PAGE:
Lesson Study is original to Japanese school culture and teacher culture. About 130 years ago, teachers began to enthusiastically study and learn Johann F Hervert’s Pedagogy that was introduced and guided by Western countries. These teachers’ study and learning were the starting point of Lesson Study in Japan.
After that, Lesson Study in Japan developed in various ways. About 100 years ago, Deweyan pragmatism influenced educational change in Japan. Also, in Lesson Study, many teachers focused on both how teachers teach and how children learn. They told stories of their practices and about their students to each other in Lesson Study discussions and wrote about their reflective practice in records called “Practical Report.”
After the two World Wars, many universities and educational researchers began to study lessons and be involved Lesson Study in schools. They developed various methods of implementing Lesson Study and analyzing lessons. Now, we have many methods of Lesson Study in and out of schools.
In Lesson Study, teachers socially interact and talk about their practices. It is one of the key activities which cultivates professional development and capital of teachers in their schools. Moreover, Lesson Study can cultivate Professional Learning Communities in schools because it involves the system of and the sequence of fostering collegiality of teachers. However, in preceding studies, we failed to document sufficient evidence that Lesson Study cultivates professional learning communities in schools.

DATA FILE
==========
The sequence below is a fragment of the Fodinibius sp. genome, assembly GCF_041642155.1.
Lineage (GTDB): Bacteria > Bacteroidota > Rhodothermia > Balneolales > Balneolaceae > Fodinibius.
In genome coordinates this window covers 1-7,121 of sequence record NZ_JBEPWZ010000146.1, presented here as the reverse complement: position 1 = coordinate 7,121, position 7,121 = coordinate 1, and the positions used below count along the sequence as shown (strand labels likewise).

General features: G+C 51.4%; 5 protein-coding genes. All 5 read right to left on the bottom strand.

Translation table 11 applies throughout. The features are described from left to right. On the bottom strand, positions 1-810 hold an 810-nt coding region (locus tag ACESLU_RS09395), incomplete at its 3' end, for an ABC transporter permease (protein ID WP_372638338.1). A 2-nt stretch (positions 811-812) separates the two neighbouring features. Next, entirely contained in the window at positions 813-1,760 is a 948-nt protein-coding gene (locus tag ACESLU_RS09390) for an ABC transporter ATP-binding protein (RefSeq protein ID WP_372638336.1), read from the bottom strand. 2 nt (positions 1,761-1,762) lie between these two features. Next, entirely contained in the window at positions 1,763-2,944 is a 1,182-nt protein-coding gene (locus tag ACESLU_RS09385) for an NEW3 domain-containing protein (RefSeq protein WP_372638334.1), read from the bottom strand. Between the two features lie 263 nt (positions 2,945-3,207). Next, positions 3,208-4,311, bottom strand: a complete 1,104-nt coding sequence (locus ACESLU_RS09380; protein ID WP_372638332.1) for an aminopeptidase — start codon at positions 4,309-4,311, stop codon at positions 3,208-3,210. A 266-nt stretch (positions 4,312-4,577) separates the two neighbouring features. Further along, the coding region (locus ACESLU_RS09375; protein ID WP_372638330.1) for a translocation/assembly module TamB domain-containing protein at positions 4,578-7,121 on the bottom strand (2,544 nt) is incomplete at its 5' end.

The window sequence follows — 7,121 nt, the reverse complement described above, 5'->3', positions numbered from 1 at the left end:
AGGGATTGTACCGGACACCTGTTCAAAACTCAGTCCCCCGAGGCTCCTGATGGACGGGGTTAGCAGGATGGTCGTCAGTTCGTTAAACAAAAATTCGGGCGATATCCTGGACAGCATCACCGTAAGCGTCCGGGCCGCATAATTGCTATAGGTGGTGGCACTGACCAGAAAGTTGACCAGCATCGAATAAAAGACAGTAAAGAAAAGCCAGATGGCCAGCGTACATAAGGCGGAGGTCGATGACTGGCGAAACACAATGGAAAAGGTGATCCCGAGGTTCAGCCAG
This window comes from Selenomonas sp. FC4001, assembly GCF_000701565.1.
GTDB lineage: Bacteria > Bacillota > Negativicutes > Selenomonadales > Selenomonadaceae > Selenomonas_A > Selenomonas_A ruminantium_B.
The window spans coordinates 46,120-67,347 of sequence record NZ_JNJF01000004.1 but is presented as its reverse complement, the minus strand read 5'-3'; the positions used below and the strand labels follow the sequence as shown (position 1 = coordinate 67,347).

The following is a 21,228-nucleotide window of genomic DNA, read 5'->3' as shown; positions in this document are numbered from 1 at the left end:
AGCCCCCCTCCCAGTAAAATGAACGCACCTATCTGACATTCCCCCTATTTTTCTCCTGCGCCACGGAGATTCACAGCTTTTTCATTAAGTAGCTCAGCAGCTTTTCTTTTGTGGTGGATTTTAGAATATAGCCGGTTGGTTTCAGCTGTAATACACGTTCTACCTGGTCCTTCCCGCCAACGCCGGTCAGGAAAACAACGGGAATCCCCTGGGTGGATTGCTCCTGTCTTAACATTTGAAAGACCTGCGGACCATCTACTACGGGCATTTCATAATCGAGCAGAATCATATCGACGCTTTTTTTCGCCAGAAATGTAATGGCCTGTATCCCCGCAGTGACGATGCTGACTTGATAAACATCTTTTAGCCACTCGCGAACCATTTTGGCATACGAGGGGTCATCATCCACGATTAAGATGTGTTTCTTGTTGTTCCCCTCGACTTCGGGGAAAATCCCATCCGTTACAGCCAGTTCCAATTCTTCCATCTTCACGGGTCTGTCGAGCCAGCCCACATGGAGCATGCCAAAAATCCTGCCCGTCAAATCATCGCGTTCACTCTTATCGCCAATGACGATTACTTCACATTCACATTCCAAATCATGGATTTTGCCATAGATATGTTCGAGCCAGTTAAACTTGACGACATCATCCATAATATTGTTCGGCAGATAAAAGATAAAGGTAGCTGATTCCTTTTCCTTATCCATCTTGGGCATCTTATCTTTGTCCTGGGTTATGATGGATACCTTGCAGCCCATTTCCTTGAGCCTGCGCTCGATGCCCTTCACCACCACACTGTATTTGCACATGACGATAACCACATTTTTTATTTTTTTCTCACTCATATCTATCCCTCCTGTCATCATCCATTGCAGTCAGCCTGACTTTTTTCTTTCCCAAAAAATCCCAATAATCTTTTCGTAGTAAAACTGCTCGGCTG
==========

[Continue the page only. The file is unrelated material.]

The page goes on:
Thus, now is the time for inquiry: How do we establish strong professional learning communities in our schools? How does Lesson Study cultivate strong professional learning communities and professional development and capital of teachers? What happens in teachers' professional dialogue in lesson study that cultivates professional learning communities?
We, DPDT (Department of Professional Development of Teachers) University of Fukui, are taking on the challenge of the above issues with school teachers, partner schools and you.
(written by Dr. Yuu Kimura, DPDT)
The staff in DPDT is comprised of about 40 teachers and researchers. Our specialties cover a broad range of educational fields, including lesson study, pedagogy, educational methods, educational psychology, subject-matter education, special education, social education, management and so on. A list of staff members can be found here.